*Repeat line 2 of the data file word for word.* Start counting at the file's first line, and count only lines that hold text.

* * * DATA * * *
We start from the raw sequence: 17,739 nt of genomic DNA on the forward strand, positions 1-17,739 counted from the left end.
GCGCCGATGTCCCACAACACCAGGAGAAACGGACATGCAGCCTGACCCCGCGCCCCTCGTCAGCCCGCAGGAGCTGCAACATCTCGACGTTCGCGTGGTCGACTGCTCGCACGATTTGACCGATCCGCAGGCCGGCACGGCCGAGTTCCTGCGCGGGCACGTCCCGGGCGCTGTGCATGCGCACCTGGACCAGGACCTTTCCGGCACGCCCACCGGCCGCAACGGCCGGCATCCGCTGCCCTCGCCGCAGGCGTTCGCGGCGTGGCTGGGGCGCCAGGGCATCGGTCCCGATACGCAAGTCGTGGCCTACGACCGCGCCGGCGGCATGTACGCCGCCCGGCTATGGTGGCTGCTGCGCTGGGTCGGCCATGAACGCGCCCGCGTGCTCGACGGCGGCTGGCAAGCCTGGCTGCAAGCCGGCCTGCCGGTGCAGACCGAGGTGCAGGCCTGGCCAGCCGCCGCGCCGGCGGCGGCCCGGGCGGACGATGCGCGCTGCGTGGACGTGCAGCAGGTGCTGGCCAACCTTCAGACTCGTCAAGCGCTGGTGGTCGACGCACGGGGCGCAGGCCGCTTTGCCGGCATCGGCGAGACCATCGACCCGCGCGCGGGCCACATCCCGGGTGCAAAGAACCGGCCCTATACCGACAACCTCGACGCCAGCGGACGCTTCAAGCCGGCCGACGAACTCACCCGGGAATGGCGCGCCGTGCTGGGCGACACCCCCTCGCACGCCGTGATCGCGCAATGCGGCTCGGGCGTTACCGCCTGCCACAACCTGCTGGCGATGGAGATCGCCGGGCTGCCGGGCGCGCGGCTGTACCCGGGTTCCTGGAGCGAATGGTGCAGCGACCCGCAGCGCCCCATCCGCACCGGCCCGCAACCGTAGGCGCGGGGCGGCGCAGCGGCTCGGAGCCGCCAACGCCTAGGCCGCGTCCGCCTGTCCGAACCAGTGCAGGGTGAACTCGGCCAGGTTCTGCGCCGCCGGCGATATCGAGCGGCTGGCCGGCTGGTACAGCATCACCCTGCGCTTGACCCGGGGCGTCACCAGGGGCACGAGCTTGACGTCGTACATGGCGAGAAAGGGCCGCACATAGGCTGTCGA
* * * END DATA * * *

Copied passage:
GCGCCGATGTCCCACAACACCAGGAGAAACGGACATGCAGCCTGACCCCGCGCCCCTCGTCAGCCCGCAGGAGCTGCAACATCTCGACGTTCGCGTGGTCGACTGCTCGCACGATTTGACCGATCCGCAGGCCGGCACGGCCGAGTTCCTGCGCGGGCACGTCCCGGGCGCTGTGCATGCGCACCTGGACCAGGACCTTTCCGGCACGCCCACCGGCCGCAACGGCCGGCATCCGCTGCCCTCGCCGCAGGCGTTCGCGGCGTGGCTGGGGCGCCAGGGCATCGGTCCCGATACGCAAGTCGTGGCCTACGACCGCGCCGGCGGCATGTACGCCGCCCGGCTATGGTGGCTGCTGCGCTGGGTCGGCCATGAACGCGCCCGCGTGCTCGACGGCGGCTGGCAAGCCTGGCTGCAAGCCGGCCTGCCGGTGCAGACCGAGGTGCAGGCCTGGCCAGCCGCCGCGCCGGCGGCGGCCCGGGCGGACGATGCGCGCTGCGTGGACGTGCAGCAGGTGCTGGCCAACCTTCAGACTCGTCAAGCGCTGGTGGTCGACGCACGGGGCGCAGGCCGCTTTGCCGGCATCGGCGAGACCATCGACCCGCGCGCGGGCCACATCCCGGGTGCAAAGAACCGGCCCTATACCGACAACCTCGACGCCAGCGGACGCTTCAAGCCGGCCGACGAACTCACCCGGGAATGGCGCGCCGTGCTGGGCGACACCCCCTCGCACGCCGTGATCGCGCAATGCGGCTCGGGCGTTACCGCCTGCCACAACCTGCTGGCGATGGAGATCGCCGGGCTGCCGGGCGCGCGGCTGTACCCGGGTTCCTGGAGCGAATGGTGCAGCGACCCGCAGCGCCCCATCCGCACCGGCCCGCAACCGTAGGCGCGGGGCGGCGCAGCGGCTCGGAGCCGCCAACGCCTAGGCCGCGTCCGCCTGTCCGAACCAGTGCAGGGTGAACTCGGCCAGGTTCTGCGCCGCCGGCGATATCGAGCGGCTGGCCGGCTGGTACAGCATCACCCTGCGCTTGACCCGGGGCGTCACCAGGGGCACGAGCTTGACGTCGTACATGGCGAGAAAGGGCCGCACATAGGCTGTCGA